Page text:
….The fact is, our girls have no home education. When quite young, they are sent to schools where no feminine employments, no domestic habits, can be learned; and there they continue till they ‘come out’ into the world. After this, few find any time to arrange, and make use of, the mass of elementary knowledge they have acquired; and fewer still have either leisure or taste for the inelegant, every-day duties of life. Thus prepared, they enter upon matrimony. Those early habits, which would have made domestic care a light and easy task, have never been taught, for fear it would interrupt their happiness; and the result is, that when cares come, as come they must, they find them misery.
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Skimming over this, I had to go back up and look at when this book was written as it could have well been likely written today. Turns out that this book was published over 174 years ago (1832)

Another “old-fashion” book that has recently come into our lives, dropped off last week by neighbor’s of ours (thank you David & Karen), is HOUSEHOLD DISCOVERIES AND MRS CURTIS’S COOKBOOK (published 1908) Of course many of the cleaning and such methods are a bit of out date, but otherwise it’s a very interesting read. This book is jammed packed with diy information – from making ink, to tempering iron and steel, tanning leather, preserving, pickling, canning, to homemade beauty treatments, how to collect rainwater and filter by using a simple barrel filled with charcoal and sand — and so much more.   Countless hours of reading are in this 800 page book.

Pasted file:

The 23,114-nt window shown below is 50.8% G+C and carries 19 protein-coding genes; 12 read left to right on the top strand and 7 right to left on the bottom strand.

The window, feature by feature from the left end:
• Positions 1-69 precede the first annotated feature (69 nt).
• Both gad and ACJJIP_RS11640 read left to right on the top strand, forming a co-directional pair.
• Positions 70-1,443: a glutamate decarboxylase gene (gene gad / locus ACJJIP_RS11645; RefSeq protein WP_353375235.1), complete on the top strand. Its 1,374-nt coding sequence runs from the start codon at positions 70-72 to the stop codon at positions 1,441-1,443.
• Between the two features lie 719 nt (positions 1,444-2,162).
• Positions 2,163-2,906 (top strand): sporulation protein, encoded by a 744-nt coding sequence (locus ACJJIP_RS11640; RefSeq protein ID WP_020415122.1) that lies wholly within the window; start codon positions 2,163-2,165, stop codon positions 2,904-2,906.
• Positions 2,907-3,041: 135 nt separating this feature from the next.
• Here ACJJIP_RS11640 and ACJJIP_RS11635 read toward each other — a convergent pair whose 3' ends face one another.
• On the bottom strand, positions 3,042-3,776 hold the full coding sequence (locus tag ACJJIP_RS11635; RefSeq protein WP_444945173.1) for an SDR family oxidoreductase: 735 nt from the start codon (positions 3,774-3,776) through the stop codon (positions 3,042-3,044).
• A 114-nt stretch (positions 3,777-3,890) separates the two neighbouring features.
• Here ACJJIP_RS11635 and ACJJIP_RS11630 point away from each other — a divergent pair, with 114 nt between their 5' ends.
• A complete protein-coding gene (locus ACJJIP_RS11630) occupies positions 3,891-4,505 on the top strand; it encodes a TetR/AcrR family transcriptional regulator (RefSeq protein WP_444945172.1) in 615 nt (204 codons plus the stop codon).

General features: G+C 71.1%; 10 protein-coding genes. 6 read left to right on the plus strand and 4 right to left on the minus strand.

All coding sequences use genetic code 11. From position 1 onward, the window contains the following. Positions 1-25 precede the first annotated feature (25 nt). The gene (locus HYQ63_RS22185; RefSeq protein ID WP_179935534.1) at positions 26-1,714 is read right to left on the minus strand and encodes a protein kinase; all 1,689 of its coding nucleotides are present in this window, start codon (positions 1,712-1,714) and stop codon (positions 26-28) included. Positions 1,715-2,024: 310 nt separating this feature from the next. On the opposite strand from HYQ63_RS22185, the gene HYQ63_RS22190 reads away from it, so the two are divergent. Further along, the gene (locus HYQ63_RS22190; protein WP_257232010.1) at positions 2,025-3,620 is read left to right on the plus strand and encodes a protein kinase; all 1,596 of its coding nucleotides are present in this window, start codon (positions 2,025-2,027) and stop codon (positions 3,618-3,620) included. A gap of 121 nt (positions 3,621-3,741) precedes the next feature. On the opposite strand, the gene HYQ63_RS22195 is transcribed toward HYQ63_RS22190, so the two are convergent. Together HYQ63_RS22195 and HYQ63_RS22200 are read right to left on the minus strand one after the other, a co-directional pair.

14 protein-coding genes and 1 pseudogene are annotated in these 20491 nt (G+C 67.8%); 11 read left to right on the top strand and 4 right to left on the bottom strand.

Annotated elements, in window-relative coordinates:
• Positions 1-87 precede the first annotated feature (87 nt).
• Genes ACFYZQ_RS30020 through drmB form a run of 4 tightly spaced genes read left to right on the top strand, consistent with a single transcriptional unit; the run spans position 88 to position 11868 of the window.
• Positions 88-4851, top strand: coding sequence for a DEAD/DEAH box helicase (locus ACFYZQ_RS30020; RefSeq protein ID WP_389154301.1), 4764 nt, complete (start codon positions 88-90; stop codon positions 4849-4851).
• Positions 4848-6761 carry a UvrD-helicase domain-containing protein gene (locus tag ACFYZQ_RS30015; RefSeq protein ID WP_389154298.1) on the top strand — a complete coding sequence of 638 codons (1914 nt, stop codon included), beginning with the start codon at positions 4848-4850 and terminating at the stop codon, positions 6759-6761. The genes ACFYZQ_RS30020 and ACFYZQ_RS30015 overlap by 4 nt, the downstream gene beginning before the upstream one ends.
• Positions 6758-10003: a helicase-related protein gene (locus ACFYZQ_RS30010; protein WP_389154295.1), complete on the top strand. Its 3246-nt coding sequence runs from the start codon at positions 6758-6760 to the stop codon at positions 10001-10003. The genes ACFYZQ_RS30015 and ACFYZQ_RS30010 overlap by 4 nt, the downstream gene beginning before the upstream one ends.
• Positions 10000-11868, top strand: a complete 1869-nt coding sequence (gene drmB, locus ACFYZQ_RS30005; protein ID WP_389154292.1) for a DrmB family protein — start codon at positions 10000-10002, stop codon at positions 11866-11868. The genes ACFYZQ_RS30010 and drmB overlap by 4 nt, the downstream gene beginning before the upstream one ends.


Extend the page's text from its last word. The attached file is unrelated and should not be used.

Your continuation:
We knew and read that before the modern refrigeration and to keep eggs from spoiling folks would apply mineral oil coating the entire egg and sealing in the thousands of microscopic holes. On receiving another poultry catalog the other day, Jordanne pointed out another old fashion egg preserver. It’s called Ke-Peg Egg Preserve and the catalog’s description reads: Ke-Peg was first developed in Australia during the Great Depression when refrigeration was not in wide use. KePeg contains no harmful chemicals and is completely natural. Eggs can be stored for a recommended ONE YEAR (emphasis mine) without refrigeration – amazing!

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  1. Risa Smith says: